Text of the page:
Being a mother is not the same as being settled.  Deanna is not a mother in her own right, she is a wanderer.  Deanna will not suddenly love being around people and society just because she is no longer aimlessly wandering.  She will spend ample amounts of time in the mountains, and I can imagine her introducing her child the pleasures of being completely surrounded by nature.  The essence of her trickery is what she is “in her own right,” as Aristotle would say.

Wandering, in fact, is a state of mind, not a geographical location.  One can be perfectly settled, but be open to new expeditions.  One author, Edward Said, argues in The World, the Text and the Critic for “travel as a habit of mind.”  If a person habitually wanders, then he or she is constantly exposed to thinking beyond the boundaries of his or her home.  For example, my grandma wanders more than any other person I know.  She wants to see the world and fortunately she has the money to do so.  At least four times a year she has some new adventure planned for herself.  My grandpa died five years ago, so she usually travels with her children: touring a remote island, going on a safari in Africa, or visiting a famous museum.  She wanders the world because she has the appetite to see it all, be a part of it, and understand it.  Even in her hometown of Palos Verdes, California, she and her dog go on excursions for miles, roaming trails around town.  Of course, she has a home.  She is very settled in her home and loves southern California, but she could never be satisfied with just staying within those walls.  I argue that it is possible to be settled and an aimless wanderer because wandering is a state of mind.  Deanna can be rooted in a home and still find comfort in drifting around.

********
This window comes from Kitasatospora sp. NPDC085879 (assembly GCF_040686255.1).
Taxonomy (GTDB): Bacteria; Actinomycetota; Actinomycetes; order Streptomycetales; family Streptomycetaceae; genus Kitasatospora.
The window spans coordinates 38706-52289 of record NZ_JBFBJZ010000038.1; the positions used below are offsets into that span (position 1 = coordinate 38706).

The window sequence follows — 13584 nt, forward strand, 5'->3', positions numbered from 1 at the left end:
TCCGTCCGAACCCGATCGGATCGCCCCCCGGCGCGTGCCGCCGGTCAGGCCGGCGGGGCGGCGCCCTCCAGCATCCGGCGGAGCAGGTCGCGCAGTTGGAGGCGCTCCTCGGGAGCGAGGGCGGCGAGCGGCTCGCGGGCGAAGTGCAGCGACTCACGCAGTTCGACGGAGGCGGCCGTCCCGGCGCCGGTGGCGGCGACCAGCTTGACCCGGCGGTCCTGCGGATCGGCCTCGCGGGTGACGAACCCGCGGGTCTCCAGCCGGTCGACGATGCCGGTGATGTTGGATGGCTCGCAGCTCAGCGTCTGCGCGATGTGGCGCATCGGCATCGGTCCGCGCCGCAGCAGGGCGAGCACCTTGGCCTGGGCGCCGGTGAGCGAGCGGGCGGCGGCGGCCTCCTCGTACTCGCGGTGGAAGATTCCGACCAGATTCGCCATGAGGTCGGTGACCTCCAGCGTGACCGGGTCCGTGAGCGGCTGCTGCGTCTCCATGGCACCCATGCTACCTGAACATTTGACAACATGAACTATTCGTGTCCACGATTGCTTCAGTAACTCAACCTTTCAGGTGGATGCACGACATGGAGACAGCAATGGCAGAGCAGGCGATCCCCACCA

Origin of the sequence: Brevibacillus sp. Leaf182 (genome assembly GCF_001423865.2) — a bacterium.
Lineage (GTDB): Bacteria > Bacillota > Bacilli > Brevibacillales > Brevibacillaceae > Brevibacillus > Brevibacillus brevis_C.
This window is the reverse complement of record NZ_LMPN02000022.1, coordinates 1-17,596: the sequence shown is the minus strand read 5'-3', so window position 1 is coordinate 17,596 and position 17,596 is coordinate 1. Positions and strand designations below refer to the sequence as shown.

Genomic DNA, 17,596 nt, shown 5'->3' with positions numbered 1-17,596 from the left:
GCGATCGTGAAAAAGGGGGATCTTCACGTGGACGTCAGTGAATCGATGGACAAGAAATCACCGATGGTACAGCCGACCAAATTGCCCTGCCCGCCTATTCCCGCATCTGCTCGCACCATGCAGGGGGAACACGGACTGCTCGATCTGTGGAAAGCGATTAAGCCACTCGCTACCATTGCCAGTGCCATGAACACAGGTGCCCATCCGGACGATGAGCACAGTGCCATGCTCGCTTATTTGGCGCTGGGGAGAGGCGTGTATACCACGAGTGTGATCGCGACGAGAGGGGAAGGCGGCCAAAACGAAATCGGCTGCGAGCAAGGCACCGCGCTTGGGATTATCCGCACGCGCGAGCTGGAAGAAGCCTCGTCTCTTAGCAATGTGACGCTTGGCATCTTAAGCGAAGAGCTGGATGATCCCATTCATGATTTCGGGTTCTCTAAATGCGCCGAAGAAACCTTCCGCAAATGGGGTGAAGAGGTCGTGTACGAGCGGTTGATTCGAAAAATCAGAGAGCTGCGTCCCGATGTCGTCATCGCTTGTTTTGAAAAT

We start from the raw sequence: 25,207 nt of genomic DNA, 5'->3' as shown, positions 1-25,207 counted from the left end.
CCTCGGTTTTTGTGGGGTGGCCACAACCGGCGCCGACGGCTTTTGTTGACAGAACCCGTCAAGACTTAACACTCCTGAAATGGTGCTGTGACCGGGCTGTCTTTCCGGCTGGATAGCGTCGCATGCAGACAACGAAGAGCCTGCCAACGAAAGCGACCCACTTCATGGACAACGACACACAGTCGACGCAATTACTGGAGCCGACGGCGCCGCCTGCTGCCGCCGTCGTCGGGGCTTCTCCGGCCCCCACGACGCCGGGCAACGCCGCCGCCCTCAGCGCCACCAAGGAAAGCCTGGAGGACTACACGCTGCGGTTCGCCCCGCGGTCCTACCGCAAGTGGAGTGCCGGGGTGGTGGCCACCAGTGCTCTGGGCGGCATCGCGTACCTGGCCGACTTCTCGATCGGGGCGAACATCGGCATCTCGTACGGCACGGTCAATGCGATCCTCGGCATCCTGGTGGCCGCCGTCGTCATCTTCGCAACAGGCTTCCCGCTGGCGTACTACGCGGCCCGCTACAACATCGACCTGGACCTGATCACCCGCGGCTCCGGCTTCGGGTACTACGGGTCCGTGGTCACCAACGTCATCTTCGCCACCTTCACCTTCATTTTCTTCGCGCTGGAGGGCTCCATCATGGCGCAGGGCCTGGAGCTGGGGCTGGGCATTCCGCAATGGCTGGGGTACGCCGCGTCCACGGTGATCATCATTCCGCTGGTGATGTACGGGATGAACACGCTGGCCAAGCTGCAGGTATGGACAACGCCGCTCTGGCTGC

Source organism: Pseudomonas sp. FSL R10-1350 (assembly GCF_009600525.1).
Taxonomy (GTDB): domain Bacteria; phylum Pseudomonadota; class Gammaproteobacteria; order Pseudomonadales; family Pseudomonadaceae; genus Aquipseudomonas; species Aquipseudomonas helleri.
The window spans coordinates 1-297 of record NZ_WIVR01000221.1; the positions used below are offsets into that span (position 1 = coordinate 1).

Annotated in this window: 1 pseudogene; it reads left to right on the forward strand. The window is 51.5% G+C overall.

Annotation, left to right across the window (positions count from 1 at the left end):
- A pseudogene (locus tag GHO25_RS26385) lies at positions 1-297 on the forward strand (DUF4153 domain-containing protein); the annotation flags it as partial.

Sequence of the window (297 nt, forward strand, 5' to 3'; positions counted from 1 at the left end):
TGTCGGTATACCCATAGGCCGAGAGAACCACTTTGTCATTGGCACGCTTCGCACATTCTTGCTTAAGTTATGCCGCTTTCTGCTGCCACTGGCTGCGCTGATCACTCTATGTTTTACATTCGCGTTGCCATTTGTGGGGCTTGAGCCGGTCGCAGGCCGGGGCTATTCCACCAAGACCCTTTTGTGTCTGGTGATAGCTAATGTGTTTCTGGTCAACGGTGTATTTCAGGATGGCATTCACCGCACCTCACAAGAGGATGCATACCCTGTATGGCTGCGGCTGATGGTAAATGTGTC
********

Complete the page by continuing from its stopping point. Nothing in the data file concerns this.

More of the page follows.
Despite her pregnancy, I argue that Deanna can still be called a trickster because the essence of her person is the appetite to be independent.  If Hyde purposefully used the male pronoun to only include males in his description of a trickster, then Barbara Kingsolver’s novel asks him to expand his definition.

Works Cited

Aristotle.  Introductory Readings.  Indianapolis: Hackett Publishing Company, 1996.

Hyde, Lewis.  Trickster Makes This World.  New York: Farrar, Straus, and Giroux, 1998.

Kingsolver, Barbara.  Prodigal Summer.  New York: Harper-Collins, 2000.

Said, Edward W.  The World, the Text and the Critic.  Cambridge: Harvard University Press,